Venezuela faced an economic disaster. Wages have stagnated, the currency is diving and inflation again becoming a headache for millions in the troubling country.
Meanwhile the opposition has yet to find a candidate credible to challenge the government of President Nicolás Maduro, the successor of former president Hugo Chavez, in upcoming elections.
The dictator is facing deep economic and financial troubles with sanctions imposed during former administration Donald Trump targeting the already decayed Venezuelan oil industry. Though a new license from with US OFAC with Chevron (an agreement approved by Biden administration) may allow it to recover its frozen oil production.
The radical young opposition has attempted to overthrow the government after the failed interim presidency of Juan Guaido, formerly a member of the radical party Voluntad Popular. Guaido is now in exile in the US having lost all the political support and momentum.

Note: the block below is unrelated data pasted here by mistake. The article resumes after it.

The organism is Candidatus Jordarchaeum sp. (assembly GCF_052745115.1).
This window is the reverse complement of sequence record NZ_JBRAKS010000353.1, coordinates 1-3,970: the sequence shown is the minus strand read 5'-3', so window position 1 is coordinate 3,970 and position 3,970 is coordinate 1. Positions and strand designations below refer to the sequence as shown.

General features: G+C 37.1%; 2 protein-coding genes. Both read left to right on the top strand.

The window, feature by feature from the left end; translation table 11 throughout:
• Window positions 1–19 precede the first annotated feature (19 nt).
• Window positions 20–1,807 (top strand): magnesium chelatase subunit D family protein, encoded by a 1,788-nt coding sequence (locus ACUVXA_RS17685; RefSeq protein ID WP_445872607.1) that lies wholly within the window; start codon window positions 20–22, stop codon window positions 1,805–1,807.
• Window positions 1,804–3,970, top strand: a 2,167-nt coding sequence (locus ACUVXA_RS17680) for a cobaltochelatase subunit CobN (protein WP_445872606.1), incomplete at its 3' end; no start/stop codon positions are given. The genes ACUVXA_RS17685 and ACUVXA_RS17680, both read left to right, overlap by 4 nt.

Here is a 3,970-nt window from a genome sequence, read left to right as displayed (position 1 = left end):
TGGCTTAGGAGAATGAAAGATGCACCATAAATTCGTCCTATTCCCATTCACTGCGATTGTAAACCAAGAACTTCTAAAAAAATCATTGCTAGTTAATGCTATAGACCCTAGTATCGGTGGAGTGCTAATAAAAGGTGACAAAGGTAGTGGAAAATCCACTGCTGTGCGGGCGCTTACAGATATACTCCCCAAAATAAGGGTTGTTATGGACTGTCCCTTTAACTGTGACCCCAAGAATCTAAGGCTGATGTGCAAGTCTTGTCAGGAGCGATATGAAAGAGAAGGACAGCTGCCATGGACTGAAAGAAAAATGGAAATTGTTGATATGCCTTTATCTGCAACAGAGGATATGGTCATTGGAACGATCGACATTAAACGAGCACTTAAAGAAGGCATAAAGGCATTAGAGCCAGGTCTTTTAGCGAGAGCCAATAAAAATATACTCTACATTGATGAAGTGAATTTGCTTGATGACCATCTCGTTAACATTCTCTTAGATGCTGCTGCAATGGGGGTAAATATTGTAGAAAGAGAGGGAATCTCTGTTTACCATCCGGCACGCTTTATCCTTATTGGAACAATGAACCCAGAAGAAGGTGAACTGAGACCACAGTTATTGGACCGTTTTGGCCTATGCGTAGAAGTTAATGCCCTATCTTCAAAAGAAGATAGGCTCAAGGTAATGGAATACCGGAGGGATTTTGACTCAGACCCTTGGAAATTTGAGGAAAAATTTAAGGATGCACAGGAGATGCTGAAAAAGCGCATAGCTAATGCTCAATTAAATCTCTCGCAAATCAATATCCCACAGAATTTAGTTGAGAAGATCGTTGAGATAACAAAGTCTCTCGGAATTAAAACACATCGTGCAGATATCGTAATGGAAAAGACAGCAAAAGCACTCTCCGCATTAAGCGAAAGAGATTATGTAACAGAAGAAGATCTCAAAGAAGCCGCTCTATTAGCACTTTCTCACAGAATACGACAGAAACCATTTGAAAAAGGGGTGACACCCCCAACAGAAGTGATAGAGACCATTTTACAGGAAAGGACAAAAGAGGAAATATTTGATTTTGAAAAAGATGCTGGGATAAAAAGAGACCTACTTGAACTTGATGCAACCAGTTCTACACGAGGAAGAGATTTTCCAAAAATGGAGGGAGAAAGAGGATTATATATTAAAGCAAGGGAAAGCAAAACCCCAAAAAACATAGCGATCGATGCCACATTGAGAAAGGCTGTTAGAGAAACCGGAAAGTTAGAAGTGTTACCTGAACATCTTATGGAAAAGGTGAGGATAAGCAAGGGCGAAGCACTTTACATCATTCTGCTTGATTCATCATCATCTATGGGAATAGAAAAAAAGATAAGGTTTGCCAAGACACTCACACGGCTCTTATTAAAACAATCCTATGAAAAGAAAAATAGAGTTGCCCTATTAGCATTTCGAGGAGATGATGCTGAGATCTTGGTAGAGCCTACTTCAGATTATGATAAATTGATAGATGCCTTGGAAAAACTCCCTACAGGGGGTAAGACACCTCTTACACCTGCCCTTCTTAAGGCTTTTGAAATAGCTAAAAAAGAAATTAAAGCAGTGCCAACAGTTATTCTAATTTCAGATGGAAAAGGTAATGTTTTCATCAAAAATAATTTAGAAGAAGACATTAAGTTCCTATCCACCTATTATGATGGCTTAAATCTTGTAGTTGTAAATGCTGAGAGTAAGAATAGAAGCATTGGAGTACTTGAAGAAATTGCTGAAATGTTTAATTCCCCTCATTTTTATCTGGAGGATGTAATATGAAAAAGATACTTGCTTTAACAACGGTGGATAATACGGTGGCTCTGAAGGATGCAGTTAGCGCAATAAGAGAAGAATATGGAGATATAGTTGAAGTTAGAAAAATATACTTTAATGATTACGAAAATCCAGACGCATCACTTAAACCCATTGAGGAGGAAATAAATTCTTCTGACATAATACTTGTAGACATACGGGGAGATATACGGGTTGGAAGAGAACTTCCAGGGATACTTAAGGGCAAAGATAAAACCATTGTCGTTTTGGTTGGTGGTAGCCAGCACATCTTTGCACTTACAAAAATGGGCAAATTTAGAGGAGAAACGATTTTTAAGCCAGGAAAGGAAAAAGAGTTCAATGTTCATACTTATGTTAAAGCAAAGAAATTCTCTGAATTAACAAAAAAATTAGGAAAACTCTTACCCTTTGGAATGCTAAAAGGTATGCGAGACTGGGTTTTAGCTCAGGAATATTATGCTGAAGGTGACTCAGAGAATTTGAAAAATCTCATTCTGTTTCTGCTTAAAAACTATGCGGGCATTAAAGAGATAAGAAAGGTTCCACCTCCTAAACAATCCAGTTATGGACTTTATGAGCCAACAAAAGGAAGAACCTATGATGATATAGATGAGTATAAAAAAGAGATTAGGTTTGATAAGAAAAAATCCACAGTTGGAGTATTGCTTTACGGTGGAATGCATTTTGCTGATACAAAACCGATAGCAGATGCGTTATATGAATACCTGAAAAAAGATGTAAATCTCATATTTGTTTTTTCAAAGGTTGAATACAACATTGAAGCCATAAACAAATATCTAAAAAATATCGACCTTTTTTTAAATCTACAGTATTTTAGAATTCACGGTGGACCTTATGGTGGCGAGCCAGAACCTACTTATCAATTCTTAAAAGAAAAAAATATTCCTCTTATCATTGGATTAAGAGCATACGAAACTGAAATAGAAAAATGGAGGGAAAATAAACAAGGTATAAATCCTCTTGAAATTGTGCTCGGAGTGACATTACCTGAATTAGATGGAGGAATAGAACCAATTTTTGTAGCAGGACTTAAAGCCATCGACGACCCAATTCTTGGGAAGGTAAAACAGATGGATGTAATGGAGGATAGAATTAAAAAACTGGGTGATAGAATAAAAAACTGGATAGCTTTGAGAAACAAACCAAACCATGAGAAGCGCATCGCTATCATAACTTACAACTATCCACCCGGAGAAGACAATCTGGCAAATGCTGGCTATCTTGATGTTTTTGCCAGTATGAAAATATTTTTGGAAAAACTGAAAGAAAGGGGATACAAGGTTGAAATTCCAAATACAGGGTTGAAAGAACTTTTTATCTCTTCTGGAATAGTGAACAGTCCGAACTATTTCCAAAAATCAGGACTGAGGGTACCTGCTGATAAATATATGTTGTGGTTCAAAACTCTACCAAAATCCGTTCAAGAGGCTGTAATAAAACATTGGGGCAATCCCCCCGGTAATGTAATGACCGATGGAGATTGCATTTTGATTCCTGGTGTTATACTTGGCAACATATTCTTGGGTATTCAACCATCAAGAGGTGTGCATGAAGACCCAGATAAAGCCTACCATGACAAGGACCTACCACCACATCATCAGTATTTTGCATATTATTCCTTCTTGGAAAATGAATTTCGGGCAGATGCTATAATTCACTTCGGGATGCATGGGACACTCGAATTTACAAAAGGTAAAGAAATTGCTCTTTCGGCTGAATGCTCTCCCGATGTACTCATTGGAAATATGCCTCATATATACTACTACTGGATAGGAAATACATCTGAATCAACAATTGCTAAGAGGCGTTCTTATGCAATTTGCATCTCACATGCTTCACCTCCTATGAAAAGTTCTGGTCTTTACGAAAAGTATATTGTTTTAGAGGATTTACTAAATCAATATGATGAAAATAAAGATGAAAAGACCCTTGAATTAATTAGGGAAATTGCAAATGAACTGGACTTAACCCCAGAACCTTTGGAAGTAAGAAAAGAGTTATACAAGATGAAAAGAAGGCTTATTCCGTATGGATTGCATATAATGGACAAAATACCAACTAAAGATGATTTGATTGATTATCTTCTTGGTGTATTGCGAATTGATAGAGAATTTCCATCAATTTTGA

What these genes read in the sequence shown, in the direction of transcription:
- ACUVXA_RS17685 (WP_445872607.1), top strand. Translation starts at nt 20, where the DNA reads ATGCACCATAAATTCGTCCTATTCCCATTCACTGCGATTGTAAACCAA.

The Venezuelan opposition seems little prepared for the next general elections. Which at present have no certain date either this year or in 2024 depending on the will of the government and the official electoral body.
The opposition has been dominated by two different candidates, one is the radical right wing politician Maria Corina Machado, a vocal staunch rival of the government and advocating for radical measures to overthrow the Revolution.
The other is a widely known comedian, lawyer and business executive Benjamin Rausseo, who is running for the second time.
Analyst suggest that Rausseo, may be supported behind the scenes by the government to diffuse and confuse the electorate. Similar accusations were leveled in the last election by candidate Henrique Capirles Radonsky. Radonsky may have lost what’s left of a political capital he once had after failing to claim fraud in the last presidential elections of 2013.
Maduro won the election by a surprisingly narrow margin.
“The candidacy of the popular comedian dubbed El Conde del Guacharo Benjamin Rausseo seen as an outsider brings likely more disequilibrium to the aspirations of the traditional political opposition and creates more unity within the monolithic structure of the government and followers of Nicolás Maduro,” said the political scientist Leandro Rodriguez Linarez, a political scientist in Venezuela.
The upcoming primaries of the opposition will be critical to see who will emerge as next candidate to face Maduro in 2024 presidential elections.
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